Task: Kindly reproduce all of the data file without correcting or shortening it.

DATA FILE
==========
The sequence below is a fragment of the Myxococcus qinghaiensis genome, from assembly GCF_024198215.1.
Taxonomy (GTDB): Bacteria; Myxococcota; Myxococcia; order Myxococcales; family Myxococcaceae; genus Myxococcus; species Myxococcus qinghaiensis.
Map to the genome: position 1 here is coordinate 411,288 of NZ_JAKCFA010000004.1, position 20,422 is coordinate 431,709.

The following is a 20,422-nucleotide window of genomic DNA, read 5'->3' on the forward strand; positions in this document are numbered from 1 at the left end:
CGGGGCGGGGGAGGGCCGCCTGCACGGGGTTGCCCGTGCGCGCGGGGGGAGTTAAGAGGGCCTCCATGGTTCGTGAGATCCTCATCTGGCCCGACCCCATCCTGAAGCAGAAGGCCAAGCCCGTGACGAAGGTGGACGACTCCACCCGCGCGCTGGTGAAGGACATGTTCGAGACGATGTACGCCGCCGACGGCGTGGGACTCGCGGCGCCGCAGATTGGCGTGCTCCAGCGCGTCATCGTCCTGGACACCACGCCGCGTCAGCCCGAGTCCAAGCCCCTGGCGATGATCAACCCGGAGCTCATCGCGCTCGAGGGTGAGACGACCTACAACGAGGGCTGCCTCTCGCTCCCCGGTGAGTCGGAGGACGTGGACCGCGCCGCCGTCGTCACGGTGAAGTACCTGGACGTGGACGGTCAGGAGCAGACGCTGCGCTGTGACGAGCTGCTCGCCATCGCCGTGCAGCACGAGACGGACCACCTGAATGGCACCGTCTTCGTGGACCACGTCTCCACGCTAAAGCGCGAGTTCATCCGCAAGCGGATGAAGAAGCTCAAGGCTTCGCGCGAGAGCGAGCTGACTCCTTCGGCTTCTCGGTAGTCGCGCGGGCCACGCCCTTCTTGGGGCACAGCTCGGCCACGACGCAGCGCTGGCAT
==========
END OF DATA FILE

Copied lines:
The sequence below is a fragment of the Myxococcus qinghaiensis genome, from assembly GCF_024198215.1.
Taxonomy (GTDB): Bacteria; Myxococcota; Myxococcia; order Myxococcales; family Myxococcaceae; genus Myxococcus; species Myxococcus qinghaiensis.
Map to the genome: position 1 here is coordinate 411,288 of NZ_JAKCFA010000004.1, position 20,422 is coordinate 431,709.

The following is a 20,422-nucleotide window of genomic DNA, read 5'->3' on the forward strand; positions in this document are numbered from 1 at the left end:
CGGGGCGGGGGAGGGCCGCCTGCACGGGGTTGCCCGTGCGCGCGGGGGGAGTTAAGAGGGCCTCCATGGTTCGTGAGATCCTCATCTGGCCCGACCCCATCCTGAAGCAGAAGGCCAAGCCCGTGACGAAGGTGGACGACTCCACCCGCGCGCTGGTGAAGGACATGTTCGAGACGATGTACGCCGCCGACGGCGTGGGACTCGCGGCGCCGCAGATTGGCGTGCTCCAGCGCGTCATCGTCCTGGACACCACGCCGCGTCAGCCCGAGTCCAAGCCCCTGGCGATGATCAACCCGGAGCTCATCGCGCTCGAGGGTGAGACGACCTACAACGAGGGCTGCCTCTCGCTCCCCGGTGAGTCGGAGGACGTGGACCGCGCCGCCGTCGTCACGGTGAAGTACCTGGACGTGGACGGTCAGGAGCAGACGCTGCGCTGTGACGAGCTGCTCGCCATCGCCGTGCAGCACGAGACGGACCACCTGAATGGCACCGTCTTCGTGGACCACGTCTCCACGCTAAAGCGCGAGTTCATCCGCAAGCGGATGAAGAAGCTCAAGGCTTCGCGCGAGAGCGAGCTGACTCCTTCGGCTTCTCGGTAGTCGCGCGGGCCACGCCCTTCTTGGGGCACAGCTCGGCCACGACGCAGCGCTGGCAT